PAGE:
Good evening, everyone.
Gather ‘round the fire and let me tell you the story of the Festival of Tales. In 2010, Residential Faculty member Meggin Kirk first taught a storytelling class for Paradise Valley Community College’s Education department. Professor Kirk saw how much effort her students were putting into the course, and she didn’t want all their hard work to go to waste. How could she get her students an audience worthy of their commitment? Her answer was to create the Festival of Tales.
On one Saturday each semester, volunteers from local high schools and the community join with PVCC students, faculty, and staff to put on a Festival promoting education and literacy for community children. In each of its first few semesters, the event drew about 300 attendees, but enthusiasm is infectious, and great ideas have a way of gathering momentum over time. When the childhood-support non-profit “Southwest Human Development” partnered with the Festival, they brought more volunteers and more resources, donating $6-$8,000 worth of books per semester to the event. They also brought more community awareness to the Festival, and attendance grew to 600 per event, and then 800, and eventually 1,000.
The next leap forward for the Festival of Tales came when Paradise Valley’s Fine Arts Department joined the group. With their partnership, the Festival added more community groups, new alumni participants, activity booths, live music, dance, theater, school group performances, food trucks, and more. By this point in its history, the event was drawing over 2,000 participants per semester, and although attendance has dipped during the quarantine, each Festival still draws over 1,000 attendees.
Today, Meggin Kirk continues to lead the project with the help of Paradise Valley’s Education Club and Education Program, and with Music faculty Dr. Chris Scinto running the performance portion of the Festival. The PV Marketing team ensures that the event will draw a crowd and its Facilities team works tirelessly in the background to keep everything flowing smoothly. Although the storytelling sessions remain at the heart of the Festival, many other academic groups from the college have found ways to participate. As just a few examples, the Library faculty host a literacy booth, the Fine Arts department have a clay ornament painting booth and a public art scavenger hunt, the Science division puts on a microscope demonstration, and the Health & Exercise Science department teaches children how to grow lima beans. The event runs for 4-5 hours, and there’s never a shortage of activities to keep the children’s attention. The feedback from attendees supports this conclusion, with many families turning the Festival into a much-anticipated twice-a-year family tradition.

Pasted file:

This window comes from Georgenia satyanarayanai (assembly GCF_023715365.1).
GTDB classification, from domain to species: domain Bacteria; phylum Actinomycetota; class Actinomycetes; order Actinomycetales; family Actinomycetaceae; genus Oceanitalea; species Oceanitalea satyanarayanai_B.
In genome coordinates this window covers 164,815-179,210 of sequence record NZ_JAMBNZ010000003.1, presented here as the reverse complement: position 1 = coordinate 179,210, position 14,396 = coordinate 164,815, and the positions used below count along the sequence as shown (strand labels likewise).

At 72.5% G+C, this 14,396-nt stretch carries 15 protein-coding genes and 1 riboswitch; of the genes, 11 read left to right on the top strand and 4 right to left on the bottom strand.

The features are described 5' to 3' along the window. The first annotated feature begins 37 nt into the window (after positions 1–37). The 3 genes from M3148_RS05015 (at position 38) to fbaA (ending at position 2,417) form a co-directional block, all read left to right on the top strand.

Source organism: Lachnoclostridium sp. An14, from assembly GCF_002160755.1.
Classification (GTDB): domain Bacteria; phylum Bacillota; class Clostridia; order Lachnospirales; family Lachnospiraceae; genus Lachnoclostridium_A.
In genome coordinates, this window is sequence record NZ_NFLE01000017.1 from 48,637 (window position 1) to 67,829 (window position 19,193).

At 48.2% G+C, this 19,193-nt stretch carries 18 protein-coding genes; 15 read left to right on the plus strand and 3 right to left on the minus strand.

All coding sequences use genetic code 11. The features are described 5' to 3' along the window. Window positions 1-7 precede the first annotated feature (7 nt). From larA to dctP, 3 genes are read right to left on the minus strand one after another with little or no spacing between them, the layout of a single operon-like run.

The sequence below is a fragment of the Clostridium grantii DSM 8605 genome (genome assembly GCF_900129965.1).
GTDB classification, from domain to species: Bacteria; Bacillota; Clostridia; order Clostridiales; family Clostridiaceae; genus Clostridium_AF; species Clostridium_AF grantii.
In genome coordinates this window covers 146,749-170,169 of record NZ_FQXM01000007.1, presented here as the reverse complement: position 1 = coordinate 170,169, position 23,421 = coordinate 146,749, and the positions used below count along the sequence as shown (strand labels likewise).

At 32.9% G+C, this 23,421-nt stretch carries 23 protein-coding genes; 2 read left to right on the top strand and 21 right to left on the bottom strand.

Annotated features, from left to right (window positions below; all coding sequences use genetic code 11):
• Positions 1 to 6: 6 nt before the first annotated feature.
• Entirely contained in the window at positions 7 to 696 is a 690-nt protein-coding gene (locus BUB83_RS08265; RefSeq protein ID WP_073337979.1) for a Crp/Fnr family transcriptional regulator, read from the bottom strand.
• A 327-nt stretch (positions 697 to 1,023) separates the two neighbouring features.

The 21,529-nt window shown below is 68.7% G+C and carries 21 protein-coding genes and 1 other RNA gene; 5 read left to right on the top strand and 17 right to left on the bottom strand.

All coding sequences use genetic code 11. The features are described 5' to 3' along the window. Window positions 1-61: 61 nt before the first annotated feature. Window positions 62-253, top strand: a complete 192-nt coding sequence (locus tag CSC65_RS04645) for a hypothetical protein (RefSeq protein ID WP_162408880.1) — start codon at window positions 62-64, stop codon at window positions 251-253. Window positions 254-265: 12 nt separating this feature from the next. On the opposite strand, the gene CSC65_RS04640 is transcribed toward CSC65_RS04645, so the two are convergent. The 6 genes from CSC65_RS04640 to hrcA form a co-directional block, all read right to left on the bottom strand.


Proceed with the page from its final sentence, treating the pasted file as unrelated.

Now, it would be easy to dismiss this event as nothing more than a day of fun and diversion for attendees, but doing so would miss the deep benefits that it provides to the community. Through the art of storytelling, the Festival of Tales teaches young children that reading can unlock the mighty realms of understanding and imagination. Reading helps children develop problem-solving skills, and enhances many important characteristics in a child, including curiosity, self-confidence, empathy, patience, and morality. And, of course, reading also leads to greater academic success.
One final benefit of the Festival of Tales is that by inviting young children to come to a college campus, it teaches them that college is a place where they belong. Too often, first-generation and underprivileged students view college as a domain reserved for the elite, not for themselves. By demystifying college when they’re young, the Festival breaks down the barriers to college access, showing the children (and their parents) that college is attainable and inviting. When children from all backgrounds can see attending college as a viable path for themselves, the doors of higher education are opened to a much more diverse group of future students. This democratizes higher education and it also helps to ensure that Paradise Valley Community College will always live up to its slogan: “A Great Place to Be!”
Thank you for your time.